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Promoting Intellectual Property Growth in China: Key Initiatives and Measures


Each month, GOV.UK delivers an insightful newsletter that sheds light on the latest intellectual property (IP) developments in China. In this blog post, we'll explore the key takeaways from the GOV.UK monthly newsletter, as summarized by Kolster's expert.

China's National Intellectual Property Administration (CNIPA) has recently unveiled its annual objectives for fostering the high-quality growth of intellectual property (IP) in the country. With a focus on streamlining patent examination processes, enhancing IP protection mechanisms, and regulating generative AI services, these initiatives demonstrate China's commitment to innovation and IP development. In this blog post, we will explore five key points that highlight these measures and their potential impact.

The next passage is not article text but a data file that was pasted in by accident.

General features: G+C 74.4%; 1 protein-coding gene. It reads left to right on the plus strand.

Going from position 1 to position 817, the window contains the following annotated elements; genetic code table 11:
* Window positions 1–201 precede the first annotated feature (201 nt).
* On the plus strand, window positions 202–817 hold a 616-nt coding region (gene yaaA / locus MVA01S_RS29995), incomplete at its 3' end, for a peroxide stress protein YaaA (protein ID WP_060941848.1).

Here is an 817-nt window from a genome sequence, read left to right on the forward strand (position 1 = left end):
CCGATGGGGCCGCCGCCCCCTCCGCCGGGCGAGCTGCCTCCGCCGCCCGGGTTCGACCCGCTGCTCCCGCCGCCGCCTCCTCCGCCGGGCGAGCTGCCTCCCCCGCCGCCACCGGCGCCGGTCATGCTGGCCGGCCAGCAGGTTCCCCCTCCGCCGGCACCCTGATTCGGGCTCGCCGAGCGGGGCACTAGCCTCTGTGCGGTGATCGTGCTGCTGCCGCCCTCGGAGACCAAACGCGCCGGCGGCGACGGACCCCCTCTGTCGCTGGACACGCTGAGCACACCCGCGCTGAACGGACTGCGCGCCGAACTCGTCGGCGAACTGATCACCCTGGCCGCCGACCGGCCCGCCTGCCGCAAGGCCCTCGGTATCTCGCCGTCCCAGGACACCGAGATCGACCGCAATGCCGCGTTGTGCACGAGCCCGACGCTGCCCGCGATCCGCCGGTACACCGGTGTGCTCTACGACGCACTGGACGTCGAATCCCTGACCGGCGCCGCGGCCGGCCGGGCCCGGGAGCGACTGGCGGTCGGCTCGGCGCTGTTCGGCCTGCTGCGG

1. Shortened Examination Period for Invention Patents

By the end of 2023 the examination period for invention patents has been reduced to 16 months, and the accuracy rate of case closure has reached over 93%. In general, the trademark registration cycle is stable at 7 months, and the pass rate of trademark substantive examination and random inspection is over 97%. This ambitious target will accelerate the patent approval process, allowing innovators to bring their ideas to market more quickly and efficient. By expediting patent examinations, China encourages a favourable environment for innovation, driving economic growth and fostering technological advancements.

2. Strengthened IP Protection and Registration